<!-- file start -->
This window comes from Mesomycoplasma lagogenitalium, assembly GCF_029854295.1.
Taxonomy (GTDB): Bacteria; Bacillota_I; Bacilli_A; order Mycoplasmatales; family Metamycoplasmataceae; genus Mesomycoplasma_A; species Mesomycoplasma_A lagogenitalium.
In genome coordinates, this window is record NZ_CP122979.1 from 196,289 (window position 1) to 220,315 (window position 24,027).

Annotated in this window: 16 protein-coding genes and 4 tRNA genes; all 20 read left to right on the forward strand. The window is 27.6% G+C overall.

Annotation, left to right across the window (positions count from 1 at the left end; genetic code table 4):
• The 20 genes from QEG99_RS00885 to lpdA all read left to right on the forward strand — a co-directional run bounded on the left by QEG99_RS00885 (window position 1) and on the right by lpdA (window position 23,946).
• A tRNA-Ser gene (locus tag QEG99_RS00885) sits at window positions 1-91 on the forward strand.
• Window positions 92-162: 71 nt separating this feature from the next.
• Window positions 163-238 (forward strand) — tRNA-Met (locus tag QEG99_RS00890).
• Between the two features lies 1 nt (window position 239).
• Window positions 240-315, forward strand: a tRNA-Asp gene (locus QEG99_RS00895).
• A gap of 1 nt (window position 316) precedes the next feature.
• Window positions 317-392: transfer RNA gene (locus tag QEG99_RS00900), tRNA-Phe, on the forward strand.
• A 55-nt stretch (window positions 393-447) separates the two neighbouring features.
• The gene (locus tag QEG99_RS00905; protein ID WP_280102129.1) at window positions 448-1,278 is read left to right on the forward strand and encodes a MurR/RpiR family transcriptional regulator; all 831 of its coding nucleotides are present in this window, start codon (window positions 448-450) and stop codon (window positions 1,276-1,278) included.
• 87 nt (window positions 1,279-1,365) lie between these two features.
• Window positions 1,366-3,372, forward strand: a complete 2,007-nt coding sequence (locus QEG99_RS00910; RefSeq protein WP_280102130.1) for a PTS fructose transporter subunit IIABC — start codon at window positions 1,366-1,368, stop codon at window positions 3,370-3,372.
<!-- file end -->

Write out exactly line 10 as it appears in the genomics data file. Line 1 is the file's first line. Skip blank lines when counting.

• Between the two features lies 1 nt (window position 239).